Just as not all voiceover artists are created equally, not all voiceover scripts are of the same caliber. Whether you are a VO artist or you are preparing a script, there are a few things that you should be considering to determine whether it is a script worth reading. These are the five things that you should be seeking as you do a first read through:
1. A Consistent Message Whether it is a training video, a commercial, or an audio book, there should be a consistency to the writing. No one is going to be happy with the recording – especially the intended audience – if the message isn’t clear or the script is difficult to follow. Be sure, as the writer, that you know what you want to convey and keep to that theme throughout. As a VO artist, avoid scripts that are confusing or difficult to understand, if possible. At least seek clarification before recording.
2. Proper Formatting This is especially important if there is dialogue occurring within the script. Whether there is one VO artist or multiple readers, the ability of the voiceover talents will be greatly hindered if the formatting is wrong or inconsistent.
3. Easy Reading We’ve touched on this a little, but it is worth saying again. When doing a final readthrough, as the writer, or an initial readthrough, as the VO artist, be sure that you read aloud. This can help you pick out tricky spots. If you can’t comfortably read the majority of script clearly the first time, it is probably not worth taking into the studio. And DO NOT WRITE IN ALL CAPS! All caps are "visually" hard on the eyes! They also don't allow room for emphasis to be placed on any particular words or phrases. So, use upper and lower case in complete sentences.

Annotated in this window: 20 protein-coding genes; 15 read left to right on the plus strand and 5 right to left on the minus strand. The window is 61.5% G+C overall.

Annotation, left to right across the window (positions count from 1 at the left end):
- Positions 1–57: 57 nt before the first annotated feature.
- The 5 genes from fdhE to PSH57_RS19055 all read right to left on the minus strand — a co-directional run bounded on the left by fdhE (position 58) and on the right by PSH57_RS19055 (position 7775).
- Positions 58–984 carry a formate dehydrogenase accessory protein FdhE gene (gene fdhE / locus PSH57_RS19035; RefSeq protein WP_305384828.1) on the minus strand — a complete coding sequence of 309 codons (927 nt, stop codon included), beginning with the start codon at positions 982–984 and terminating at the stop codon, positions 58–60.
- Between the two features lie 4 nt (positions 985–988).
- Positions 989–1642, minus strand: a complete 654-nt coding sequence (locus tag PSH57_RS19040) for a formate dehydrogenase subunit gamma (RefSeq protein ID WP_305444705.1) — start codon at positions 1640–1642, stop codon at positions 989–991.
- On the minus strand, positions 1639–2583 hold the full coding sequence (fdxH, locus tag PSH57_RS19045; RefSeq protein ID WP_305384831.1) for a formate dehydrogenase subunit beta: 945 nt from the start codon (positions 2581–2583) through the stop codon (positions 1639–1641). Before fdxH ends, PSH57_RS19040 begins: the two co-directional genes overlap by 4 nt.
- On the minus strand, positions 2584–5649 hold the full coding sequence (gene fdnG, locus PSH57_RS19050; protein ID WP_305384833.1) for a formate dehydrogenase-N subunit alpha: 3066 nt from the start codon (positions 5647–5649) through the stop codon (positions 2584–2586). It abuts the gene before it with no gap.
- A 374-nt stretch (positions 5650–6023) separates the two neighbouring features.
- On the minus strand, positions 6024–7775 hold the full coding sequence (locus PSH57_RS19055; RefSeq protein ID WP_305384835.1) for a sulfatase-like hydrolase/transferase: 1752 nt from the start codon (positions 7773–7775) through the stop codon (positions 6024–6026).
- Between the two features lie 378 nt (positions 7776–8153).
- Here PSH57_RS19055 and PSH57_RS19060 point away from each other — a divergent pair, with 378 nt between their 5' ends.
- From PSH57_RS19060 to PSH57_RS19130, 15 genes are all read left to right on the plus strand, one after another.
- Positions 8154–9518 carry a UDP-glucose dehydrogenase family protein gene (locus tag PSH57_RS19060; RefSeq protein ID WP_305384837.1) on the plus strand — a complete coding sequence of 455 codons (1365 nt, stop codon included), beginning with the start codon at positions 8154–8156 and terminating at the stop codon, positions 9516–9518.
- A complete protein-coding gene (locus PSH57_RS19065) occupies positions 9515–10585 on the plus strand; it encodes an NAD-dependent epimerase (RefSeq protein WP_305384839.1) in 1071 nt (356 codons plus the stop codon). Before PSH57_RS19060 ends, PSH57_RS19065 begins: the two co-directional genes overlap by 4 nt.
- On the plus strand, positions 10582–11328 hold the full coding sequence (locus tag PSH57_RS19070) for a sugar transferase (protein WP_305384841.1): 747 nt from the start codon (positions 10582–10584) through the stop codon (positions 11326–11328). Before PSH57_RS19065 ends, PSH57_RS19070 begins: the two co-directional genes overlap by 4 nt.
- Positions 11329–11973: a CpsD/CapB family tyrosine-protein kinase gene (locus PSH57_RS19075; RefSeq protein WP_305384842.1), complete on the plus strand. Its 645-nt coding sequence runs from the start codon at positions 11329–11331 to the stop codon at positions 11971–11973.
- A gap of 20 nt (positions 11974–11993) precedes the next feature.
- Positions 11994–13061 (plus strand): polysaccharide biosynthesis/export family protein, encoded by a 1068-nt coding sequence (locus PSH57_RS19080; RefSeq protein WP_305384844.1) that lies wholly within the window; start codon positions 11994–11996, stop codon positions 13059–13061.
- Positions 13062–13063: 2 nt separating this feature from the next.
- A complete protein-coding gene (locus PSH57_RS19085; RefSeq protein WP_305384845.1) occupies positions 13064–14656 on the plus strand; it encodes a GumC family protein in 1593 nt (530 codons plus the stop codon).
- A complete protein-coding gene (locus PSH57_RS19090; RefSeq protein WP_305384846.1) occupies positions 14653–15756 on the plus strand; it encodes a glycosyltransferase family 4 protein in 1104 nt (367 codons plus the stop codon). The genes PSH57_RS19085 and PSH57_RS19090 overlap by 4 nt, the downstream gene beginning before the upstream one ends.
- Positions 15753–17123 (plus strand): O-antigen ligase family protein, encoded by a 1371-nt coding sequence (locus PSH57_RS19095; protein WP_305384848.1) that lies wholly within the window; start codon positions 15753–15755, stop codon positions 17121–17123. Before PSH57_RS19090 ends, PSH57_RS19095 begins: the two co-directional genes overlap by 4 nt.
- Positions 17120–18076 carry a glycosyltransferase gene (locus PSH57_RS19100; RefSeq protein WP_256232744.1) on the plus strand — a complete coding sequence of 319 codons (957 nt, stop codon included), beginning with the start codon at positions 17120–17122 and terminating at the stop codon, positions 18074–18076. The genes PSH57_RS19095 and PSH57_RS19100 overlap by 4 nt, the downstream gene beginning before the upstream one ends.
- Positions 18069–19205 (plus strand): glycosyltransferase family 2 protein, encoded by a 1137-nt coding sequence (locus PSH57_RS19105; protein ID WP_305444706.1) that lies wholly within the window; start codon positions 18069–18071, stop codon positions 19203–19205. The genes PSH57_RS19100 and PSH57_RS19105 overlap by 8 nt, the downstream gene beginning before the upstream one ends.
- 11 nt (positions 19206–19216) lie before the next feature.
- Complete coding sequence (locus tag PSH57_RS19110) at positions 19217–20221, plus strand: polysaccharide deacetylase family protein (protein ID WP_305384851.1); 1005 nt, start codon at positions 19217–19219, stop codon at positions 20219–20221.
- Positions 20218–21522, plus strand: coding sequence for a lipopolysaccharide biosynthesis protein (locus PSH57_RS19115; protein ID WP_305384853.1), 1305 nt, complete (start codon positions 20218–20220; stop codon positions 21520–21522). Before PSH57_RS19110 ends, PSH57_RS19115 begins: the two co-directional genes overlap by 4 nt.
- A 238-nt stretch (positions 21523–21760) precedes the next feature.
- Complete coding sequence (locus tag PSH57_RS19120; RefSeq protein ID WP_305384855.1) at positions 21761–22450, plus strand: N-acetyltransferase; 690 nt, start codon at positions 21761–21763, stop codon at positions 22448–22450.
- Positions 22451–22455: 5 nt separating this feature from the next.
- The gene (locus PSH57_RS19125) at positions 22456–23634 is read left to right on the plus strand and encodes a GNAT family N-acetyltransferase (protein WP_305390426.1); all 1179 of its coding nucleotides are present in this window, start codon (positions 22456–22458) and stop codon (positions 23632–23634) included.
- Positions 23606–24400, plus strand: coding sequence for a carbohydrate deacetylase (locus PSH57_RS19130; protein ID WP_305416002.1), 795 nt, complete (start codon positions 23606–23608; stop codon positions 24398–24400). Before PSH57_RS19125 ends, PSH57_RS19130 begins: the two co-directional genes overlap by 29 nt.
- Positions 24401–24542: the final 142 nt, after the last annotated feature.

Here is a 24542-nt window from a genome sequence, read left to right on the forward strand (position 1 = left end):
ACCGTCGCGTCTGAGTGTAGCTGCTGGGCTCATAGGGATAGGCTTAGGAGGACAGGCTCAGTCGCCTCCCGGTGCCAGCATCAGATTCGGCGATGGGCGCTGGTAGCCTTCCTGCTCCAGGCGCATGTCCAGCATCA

4. No Slashes, but Many Contractions Unless this is an extremely formal script, chances are that the VO artist and the client are going to be happier if contractions are used in voicing the script. It will sound more natural and pleasant that way, so write the contractions in, rather than expecting the VO artist to mentally make those changes in the studio. Similarly, avoid confusion created with symbols like a slash (i.e. he/she). The script should be written as it is to be read (i.e. he or she). These may seem like little issues, but when they come up many times throughout the script, they can make the recording process a much bigger challenge for the VO artist.
5. Client Notes There should be notes included with all scripts. Undoubtedly, there will be words, names, or concepts that must be explained. As a VO artist, you should be carefully considering those notes (or lack thereof). For instance, if, when reading the script, you come across multiple names that are difficult to pronounce, but there are no notes provided offering pronunciation, that should send up a mental red flag. You certainly don’t want to have your pronunciation corrected after you have spent hours in the recording studio.
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